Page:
I am an admittedly less active member of the bloggernaccle these days, but I know a common enough sentiment around here is that the LDS Church should get a divorce from BSA. Whether for monetary, feminist or egalitarian, or simplicity reasons, lots of us can jump on that bandwagon. Some of us just don’t want to be a den leader. Ever. To my knowledge, whenever such a sentiment is hinted at, some cosmic balancing force comments that that will NEVER happen under President Monson or that it will be a long long time or that BSA would die without us or whatever. Really, it always goes like this.

So I fully expected a post last Thursday along the lines of “here is 30 years of perversion papers from the BSA–let’s get a lawyer and get divorced!” The files released last week apparently show how, in case after case, someone at BSA chose to protect an adult over a child. Perhaps it doesn’t happen now. Maybe two-deep leadership fixed those problems. Some might say that parents who allowed their boys to sleep at a leaders house were the negligent ones. I have to admit that I am one of those bloggernacclers who eagerly anticipates at least a sepperation between the Church and BSA (wherein, interested families might participate in scouts and sponser and run the troop, which may meet in our buildings, but which would NOT recieve support from wards in the form of money or callings of leaders), so I am wont to say hey, this looks terrible! Let’s bail! Let’s do it FOR the kids.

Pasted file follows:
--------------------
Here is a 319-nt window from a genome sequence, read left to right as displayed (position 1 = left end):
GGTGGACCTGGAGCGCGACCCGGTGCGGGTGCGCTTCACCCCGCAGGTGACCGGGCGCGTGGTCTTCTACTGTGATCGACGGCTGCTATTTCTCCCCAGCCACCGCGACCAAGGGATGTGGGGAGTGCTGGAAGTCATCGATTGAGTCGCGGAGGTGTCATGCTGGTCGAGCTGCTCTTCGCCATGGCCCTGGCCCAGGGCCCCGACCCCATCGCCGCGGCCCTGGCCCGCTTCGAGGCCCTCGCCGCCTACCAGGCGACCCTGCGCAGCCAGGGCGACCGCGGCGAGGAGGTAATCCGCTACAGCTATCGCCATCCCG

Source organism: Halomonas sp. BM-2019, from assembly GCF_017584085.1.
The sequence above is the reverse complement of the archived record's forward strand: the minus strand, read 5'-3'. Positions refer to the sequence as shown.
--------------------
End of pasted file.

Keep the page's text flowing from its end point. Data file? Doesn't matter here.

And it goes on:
Our stake just participated in the Childrens’ Sabbath wherein we all did our Primary Programs on the same Sunday. At the behest of my Stake President, I re-read Elder Oak’s recent General Conference address and while I can’t say I agree with every inch of it, I can of course support the thesis of it: that children are a valuable and vulnerable population who need protection. And, here’s the kicker– we must provide it.

So I am an easy target for this BSA problem. I have no great attachment to the organization, and could easily cut ties at this evidence of institutional illness. I’m there. But I wonder about others–are there defenders? Do any of you feel that these perversion papers are sufficinetly old or out-moded? That we cannot condemn this organization? That the good elements outweigh the (very) bad?

I’d love to hear what you and your troops have thought about this.